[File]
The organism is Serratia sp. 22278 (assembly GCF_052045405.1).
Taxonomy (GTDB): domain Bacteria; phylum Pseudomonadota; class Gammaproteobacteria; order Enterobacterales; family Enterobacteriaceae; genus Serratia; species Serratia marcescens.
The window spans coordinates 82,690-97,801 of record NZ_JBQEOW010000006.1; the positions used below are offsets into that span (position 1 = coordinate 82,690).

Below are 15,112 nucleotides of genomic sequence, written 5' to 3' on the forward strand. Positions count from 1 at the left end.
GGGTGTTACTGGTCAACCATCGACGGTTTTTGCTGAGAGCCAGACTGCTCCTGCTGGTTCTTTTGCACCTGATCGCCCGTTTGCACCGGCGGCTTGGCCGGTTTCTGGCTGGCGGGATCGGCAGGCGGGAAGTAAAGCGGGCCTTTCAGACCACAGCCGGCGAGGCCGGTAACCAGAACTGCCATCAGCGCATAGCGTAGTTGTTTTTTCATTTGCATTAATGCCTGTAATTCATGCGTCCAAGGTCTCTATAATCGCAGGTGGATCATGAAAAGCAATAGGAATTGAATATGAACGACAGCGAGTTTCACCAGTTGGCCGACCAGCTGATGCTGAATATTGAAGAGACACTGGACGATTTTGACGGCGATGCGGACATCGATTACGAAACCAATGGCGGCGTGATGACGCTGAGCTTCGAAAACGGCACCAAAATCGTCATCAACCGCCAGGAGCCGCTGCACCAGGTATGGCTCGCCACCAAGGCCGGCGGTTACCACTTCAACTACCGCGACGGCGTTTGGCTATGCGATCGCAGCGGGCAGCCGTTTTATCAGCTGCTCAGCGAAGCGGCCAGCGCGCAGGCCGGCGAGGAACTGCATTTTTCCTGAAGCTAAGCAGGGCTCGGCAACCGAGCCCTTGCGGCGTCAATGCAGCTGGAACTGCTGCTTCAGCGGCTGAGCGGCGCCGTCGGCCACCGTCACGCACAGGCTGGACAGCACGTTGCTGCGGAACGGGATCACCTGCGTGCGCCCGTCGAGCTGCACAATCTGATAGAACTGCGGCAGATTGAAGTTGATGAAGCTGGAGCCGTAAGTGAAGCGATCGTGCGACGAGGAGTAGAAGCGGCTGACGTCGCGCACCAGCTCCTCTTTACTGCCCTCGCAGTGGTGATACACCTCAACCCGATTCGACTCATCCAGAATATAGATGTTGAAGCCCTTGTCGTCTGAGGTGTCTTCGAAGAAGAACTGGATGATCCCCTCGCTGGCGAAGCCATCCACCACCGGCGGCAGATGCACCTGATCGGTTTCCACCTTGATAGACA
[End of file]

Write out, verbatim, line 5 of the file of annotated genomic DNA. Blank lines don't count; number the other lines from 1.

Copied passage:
GGGTGTTACTGGTCAACCATCGACGGTTTTTGCTGAGAGCCAGACTGCTCCTGCTGGTTCTTTTGCACCTGATCGCCCGTTTGCACCGGCGGCTTGGCCGGTTTCTGGCTGGCGGGATCGGCAGGCGGGAAGTAAAGCGGGCCTTTCAGACCACAGCCGGCGAGGCCGGTAACCAGAACTGCCATCAGCGCATAGCGTAGTTGTTTTTTCATTTGCATTAATGCCTGTAATTCATGCGTCCAAGGTCTCTATAATCGCAGGTGGATCATGAAAAGCAATAGGAATTGAATATGAACGACAGCGAGTTTCACCAGTTGGCCGACCAGCTGATGCTGAATATTGAAGAGACACTGGACGATTTTGACGGCGATGCGGACATCGATTACGAAACCAATGGCGGCGTGATGACGCTGAGCTTCGAAAACGGCACCAAAATCGTCATCAACCGCCAGGAGCCGCTGCACCAGGTATGGCTCGCCACCAAGGCCGGCGGTTACCACTTCAACTACCGCGACGGCGTTTGGCTATGCGATCGCAGCGGGCAGCCGTTTTATCAGCTGCTCAGCGAAGCGGCCAGCGCGCAGGCCGGCGAGGAACTGCATTTTTCCTGAAGCTAAGCAGGGCTCGGCAACCGAGCCCTTGCGGCGTCAATGCAGCTGGAACTGCTGCTTCAGCGGCTGAGCGGCGCCGTCGGCCACCGTCACGCACAGGCTGGACAGCACGTTGCTGCGGAACGGGATCACCTGCGTGCGCCCGTCGAGCTGCACAATCTGATAGAACTGCGGCAGATTGAAGTTGATGAAGCTGGAGCCGTAAGTGAAGCGATCGTGCGACGAGGAGTAGAAGCGGCTGACGTCGCGCACCAGCTCCTCTTTACTGCCCTCGCAGTGGTGATACACCTCAACCCGATTCGACTCATCCAGAATATAGATGTTGAAGCCCTTGTCGTCTGAGGTGTCTTCGAAGAAGAACTGGATGATCCCCTCGCTGGCGAAGCCATCCACCACCGGCGGCAGATGCACCTGATCGGTTTCCACCTTGATAGACA